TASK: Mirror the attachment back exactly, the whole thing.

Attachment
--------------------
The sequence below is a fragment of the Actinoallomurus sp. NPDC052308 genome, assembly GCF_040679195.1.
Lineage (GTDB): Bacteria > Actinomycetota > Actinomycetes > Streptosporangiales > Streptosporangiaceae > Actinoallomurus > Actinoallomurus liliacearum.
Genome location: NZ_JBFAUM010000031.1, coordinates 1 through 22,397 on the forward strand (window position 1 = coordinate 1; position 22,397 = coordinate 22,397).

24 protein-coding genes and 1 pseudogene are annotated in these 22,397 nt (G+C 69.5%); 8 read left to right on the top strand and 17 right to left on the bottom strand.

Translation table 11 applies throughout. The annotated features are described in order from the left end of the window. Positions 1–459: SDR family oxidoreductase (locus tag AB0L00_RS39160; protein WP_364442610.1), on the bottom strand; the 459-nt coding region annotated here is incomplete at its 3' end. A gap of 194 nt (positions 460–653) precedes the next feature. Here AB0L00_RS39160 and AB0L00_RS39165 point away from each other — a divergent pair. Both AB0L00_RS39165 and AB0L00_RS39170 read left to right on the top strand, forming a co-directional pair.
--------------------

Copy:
The sequence below is a fragment of the Actinoallomurus sp. NPDC052308 genome, assembly GCF_040679195.1.
Lineage (GTDB): Bacteria > Actinomycetota > Actinomycetes > Streptosporangiales > Streptosporangiaceae > Actinoallomurus > Actinoallomurus liliacearum.
Genome location: NZ_JBFAUM010000031.1, coordinates 1 through 22,397 on the forward strand (window position 1 = coordinate 1; position 22,397 = coordinate 22,397).

24 protein-coding genes and 1 pseudogene are annotated in these 22,397 nt (G+C 69.5%); 8 read left to right on the top strand and 17 right to left on the bottom strand.

Translation table 11 applies throughout. The annotated features are described in order from the left end of the window. Positions 1–459: SDR family oxidoreductase (locus tag AB0L00_RS39160; protein WP_364442610.1), on the bottom strand; the 459-nt coding region annotated here is incomplete at its 3' end. A gap of 194 nt (positions 460–653) precedes the next feature. Here AB0L00_RS39160 and AB0L00_RS39165 point away from each other — a divergent pair. Both AB0L00_RS39165 and AB0L00_RS39170 read left to right on the top strand, forming a co-directional pair.